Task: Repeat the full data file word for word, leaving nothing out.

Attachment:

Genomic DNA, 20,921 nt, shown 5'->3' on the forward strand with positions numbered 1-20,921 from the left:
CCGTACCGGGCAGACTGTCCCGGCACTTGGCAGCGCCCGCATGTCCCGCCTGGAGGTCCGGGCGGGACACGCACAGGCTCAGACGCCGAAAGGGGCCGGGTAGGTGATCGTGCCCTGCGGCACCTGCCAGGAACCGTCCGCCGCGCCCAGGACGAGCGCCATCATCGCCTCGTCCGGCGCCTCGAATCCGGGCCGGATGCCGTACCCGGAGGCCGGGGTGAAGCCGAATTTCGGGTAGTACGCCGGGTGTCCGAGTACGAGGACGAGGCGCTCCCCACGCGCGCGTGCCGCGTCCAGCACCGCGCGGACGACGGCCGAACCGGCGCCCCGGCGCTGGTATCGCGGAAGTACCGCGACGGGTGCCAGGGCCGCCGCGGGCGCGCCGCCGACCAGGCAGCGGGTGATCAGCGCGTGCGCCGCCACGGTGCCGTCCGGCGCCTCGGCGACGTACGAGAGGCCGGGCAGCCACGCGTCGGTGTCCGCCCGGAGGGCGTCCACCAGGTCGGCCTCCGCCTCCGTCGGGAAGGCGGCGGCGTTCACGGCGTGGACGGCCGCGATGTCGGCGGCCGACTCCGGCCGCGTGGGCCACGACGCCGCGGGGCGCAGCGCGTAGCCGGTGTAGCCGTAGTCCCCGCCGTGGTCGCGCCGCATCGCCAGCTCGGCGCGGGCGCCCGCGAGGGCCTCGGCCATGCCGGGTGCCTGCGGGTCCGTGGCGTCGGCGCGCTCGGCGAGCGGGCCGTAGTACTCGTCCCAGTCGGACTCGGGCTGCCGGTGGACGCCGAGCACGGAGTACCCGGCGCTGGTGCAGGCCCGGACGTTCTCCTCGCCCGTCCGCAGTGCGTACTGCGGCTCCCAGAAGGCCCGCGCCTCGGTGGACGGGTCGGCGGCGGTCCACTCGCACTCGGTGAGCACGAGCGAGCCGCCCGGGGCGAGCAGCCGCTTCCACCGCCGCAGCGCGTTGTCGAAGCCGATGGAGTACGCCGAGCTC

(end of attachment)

Genomic DNA, 20,921 nt, shown 5'->3' on the forward strand with positions numbered 1-20,921 from the left:
CCGTACCGGGCAGACTGTCCCGGCACTTGGCAGCGCCCGCATGTCCCGCCTGGAGGTCCGGGCGGGACACGCACAGGCTCAGACGCCGAAAGGGGCCGGGTAGGTGATCGTGCCCTGCGGCACCTGCCAGGAACCGTCCGCCGCGCCCAGGACGAGCGCCATCATCGCCTCGTCCGGCGCCTCGAATCCGGGCCGGATGCCGTACCCGGAGGCCGGGGTGAAGCCGAATTTCGGGTAGTACGCCGGGTGTCCGAGTACGAGGACGAGGCGCTCCCCACGCGCGCGTGCCGCGTCCAGCACCGCGCGGACGACGGCCGAACCGGCGCCCCGGCGCTGGTATCGCGGAAGTACCGCGACGGGTGCCAGGGCCGCCGCGGGCGCGCCGCCGACCAGGCAGCGGGTGATCAGCGCGTGCGCCGCCACGGTGCCGTCCGGCGCCTCGGCGACGTACGAGAGGCCGGGCAGCCACGCGTCGGTGTCCGCCCGGAGGGCGTCCACCAGGTCGGCCTCCGCCTCCGTCGGGAAGGCGGCGGCGTTCACGGCGTGGACGGCCGCGATGTCGGCGGCCGACTCCGGCCGCGTGGGCCACGACGCCGCGGGGCGCAGCGCGTAGCCGGTGTAGCCGTAGTCCCCGCCGTGGTCGCGCCGCATCGCCAGCTCGGCGCGGGCGCCCGCGAGGGCCTCGGCCATGCCGGGTGCCTGCGGGTCCGTGGCGTCGGCGCGCTCGGCGAGCGGGCCGTAGTACTCGTCCCAGTCGGACTCGGGCTGCCGGTGGACGCCGAGCACGGAGTACCCGGCGCTGGTGCAGGCCCGGACGTTCTCCTCGCCCGTCCGCAGTGCGTACTGCGGCTCCCAGAAGGCCCGCGCCTCGGTGGACGGGTCGGCGGCGGTCCACTCGCACTCGGTGAGCACGAGCGAGCCGCCCGGGGCGAGCAGCCGCTTCCACCGCCGCAGCGCGTTGTCGAAGCCGATGGAGTACGCCGAGCTC